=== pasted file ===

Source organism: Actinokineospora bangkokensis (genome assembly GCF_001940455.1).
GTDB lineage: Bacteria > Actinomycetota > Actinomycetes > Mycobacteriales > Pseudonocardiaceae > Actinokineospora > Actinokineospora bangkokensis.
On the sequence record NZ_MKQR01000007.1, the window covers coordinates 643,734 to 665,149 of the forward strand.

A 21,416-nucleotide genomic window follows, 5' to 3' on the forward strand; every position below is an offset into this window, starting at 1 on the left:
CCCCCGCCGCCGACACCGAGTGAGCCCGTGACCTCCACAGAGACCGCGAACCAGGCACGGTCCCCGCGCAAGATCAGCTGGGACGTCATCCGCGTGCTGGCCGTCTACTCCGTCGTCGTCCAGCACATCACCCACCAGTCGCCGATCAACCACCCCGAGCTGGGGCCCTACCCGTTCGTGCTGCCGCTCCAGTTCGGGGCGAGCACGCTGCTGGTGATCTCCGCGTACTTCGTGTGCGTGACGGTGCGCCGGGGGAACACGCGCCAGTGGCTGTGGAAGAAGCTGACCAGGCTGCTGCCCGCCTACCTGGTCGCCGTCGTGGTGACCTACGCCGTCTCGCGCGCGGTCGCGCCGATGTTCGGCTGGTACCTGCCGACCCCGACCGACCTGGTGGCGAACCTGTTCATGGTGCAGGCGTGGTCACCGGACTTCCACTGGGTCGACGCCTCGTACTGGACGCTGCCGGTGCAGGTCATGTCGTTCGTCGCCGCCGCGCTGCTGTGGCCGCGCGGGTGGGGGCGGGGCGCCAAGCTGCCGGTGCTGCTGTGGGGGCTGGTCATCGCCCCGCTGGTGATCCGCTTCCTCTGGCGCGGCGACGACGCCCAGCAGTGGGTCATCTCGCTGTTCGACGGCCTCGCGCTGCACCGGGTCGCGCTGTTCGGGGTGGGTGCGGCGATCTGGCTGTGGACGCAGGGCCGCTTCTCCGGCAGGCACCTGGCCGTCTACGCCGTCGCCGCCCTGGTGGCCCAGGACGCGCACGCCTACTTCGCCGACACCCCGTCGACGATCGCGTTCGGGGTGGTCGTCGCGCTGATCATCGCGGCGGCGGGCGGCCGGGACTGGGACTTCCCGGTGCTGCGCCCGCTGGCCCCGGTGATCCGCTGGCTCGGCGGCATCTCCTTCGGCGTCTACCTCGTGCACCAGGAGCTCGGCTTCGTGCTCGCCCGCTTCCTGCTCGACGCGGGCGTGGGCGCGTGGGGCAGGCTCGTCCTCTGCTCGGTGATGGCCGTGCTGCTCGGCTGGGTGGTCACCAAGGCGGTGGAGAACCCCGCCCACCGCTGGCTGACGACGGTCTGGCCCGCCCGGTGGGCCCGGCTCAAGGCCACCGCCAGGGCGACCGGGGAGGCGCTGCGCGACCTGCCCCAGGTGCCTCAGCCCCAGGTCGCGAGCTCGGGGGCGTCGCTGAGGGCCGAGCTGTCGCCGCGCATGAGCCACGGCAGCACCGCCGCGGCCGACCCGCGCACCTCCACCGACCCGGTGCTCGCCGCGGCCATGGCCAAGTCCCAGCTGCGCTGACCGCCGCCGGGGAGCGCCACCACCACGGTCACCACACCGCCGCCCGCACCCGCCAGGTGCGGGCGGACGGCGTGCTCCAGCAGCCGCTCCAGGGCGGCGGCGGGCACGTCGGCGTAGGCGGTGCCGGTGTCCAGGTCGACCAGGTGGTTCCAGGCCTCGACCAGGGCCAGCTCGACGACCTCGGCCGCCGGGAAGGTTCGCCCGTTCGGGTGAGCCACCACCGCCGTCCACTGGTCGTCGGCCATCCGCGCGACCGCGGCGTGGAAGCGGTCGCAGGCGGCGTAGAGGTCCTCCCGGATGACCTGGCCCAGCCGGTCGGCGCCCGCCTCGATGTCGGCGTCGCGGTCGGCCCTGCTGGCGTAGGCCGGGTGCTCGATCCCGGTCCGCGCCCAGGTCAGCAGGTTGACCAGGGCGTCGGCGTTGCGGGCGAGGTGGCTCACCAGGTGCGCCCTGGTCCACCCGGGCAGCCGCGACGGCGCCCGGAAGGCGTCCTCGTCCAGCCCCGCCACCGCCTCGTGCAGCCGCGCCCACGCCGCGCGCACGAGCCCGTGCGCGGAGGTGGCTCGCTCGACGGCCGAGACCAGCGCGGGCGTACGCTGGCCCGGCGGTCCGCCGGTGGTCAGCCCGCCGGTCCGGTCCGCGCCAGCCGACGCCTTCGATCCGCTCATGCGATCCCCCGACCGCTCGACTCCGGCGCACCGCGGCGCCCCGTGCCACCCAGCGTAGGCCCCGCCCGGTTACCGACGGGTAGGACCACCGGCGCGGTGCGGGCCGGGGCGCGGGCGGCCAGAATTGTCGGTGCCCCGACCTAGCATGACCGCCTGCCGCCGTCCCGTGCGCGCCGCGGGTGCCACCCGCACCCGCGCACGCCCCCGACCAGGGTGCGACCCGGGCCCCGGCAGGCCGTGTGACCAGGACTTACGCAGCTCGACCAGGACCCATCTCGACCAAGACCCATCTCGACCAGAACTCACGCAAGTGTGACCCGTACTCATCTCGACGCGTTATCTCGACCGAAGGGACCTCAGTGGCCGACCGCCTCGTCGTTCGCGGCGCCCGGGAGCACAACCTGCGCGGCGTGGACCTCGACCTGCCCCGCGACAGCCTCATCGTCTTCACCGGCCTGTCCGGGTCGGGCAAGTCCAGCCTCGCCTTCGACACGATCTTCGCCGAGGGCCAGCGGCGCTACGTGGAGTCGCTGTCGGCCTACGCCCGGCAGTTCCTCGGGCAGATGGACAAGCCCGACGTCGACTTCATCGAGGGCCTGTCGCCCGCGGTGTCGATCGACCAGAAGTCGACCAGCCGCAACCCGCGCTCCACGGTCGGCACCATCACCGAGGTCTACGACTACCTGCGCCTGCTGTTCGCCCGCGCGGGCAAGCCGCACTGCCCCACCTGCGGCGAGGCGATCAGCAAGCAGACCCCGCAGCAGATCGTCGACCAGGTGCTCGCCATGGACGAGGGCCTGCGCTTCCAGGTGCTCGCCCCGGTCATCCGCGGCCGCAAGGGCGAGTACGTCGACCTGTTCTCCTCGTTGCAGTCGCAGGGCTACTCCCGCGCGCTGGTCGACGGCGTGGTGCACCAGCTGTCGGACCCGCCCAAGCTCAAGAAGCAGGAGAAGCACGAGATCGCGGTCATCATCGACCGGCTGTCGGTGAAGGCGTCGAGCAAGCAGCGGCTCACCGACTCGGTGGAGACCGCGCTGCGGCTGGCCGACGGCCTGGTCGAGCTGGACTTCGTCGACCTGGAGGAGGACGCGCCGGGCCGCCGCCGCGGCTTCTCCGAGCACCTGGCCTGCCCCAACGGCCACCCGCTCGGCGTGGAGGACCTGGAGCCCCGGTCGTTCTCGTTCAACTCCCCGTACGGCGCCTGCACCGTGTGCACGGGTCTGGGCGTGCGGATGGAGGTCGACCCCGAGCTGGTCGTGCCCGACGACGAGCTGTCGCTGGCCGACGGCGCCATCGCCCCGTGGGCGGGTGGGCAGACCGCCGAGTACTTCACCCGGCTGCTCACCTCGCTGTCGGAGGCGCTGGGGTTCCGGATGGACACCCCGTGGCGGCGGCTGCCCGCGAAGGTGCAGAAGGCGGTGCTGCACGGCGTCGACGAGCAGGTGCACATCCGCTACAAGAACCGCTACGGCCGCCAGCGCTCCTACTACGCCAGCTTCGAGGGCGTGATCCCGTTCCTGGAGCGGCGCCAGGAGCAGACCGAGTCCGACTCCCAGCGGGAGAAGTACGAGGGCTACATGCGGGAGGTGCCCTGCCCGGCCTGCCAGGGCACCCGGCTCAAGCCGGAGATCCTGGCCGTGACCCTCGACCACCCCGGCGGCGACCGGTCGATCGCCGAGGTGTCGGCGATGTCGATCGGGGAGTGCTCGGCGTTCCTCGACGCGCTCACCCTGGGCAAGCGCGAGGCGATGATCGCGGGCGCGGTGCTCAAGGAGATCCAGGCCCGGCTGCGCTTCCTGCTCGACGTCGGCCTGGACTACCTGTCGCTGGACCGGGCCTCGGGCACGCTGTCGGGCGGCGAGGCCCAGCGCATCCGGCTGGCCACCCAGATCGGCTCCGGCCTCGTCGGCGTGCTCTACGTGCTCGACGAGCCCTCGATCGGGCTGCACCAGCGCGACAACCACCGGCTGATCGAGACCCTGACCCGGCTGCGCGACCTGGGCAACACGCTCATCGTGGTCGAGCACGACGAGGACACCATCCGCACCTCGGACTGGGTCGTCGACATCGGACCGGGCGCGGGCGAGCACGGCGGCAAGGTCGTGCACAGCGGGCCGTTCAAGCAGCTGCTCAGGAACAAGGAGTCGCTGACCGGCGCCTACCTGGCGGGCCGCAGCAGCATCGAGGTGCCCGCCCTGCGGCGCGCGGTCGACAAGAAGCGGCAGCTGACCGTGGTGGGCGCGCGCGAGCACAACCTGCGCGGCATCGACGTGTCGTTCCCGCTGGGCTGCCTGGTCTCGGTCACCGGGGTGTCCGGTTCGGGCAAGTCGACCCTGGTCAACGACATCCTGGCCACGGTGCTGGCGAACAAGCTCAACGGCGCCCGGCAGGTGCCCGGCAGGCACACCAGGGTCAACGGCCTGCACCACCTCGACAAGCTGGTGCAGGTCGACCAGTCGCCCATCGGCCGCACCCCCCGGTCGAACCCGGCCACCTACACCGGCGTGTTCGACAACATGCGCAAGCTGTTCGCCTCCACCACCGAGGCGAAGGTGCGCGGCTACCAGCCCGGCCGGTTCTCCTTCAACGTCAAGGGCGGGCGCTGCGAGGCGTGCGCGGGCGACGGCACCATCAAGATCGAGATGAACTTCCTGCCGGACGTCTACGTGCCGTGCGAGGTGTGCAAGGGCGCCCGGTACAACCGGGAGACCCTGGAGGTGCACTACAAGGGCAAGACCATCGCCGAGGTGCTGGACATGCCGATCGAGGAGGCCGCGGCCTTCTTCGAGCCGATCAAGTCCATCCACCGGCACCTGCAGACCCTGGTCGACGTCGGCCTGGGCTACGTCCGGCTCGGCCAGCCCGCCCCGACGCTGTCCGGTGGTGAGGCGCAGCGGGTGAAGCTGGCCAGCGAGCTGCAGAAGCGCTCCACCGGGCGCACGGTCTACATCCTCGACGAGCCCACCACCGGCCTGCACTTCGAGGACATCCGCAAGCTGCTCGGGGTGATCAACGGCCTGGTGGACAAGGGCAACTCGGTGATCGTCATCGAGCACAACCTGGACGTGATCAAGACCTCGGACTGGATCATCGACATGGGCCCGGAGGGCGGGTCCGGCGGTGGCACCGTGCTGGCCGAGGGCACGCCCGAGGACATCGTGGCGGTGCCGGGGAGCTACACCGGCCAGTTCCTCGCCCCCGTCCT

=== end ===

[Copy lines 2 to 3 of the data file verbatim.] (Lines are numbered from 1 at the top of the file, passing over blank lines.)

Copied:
GTDB lineage: Bacteria > Actinomycetota > Actinomycetes > Mycobacteriales > Pseudonocardiaceae > Actinokineospora > Actinokineospora bangkokensis.
On the sequence record NZ_MKQR01000007.1, the window covers coordinates 643,734 to 665,149 of the forward strand.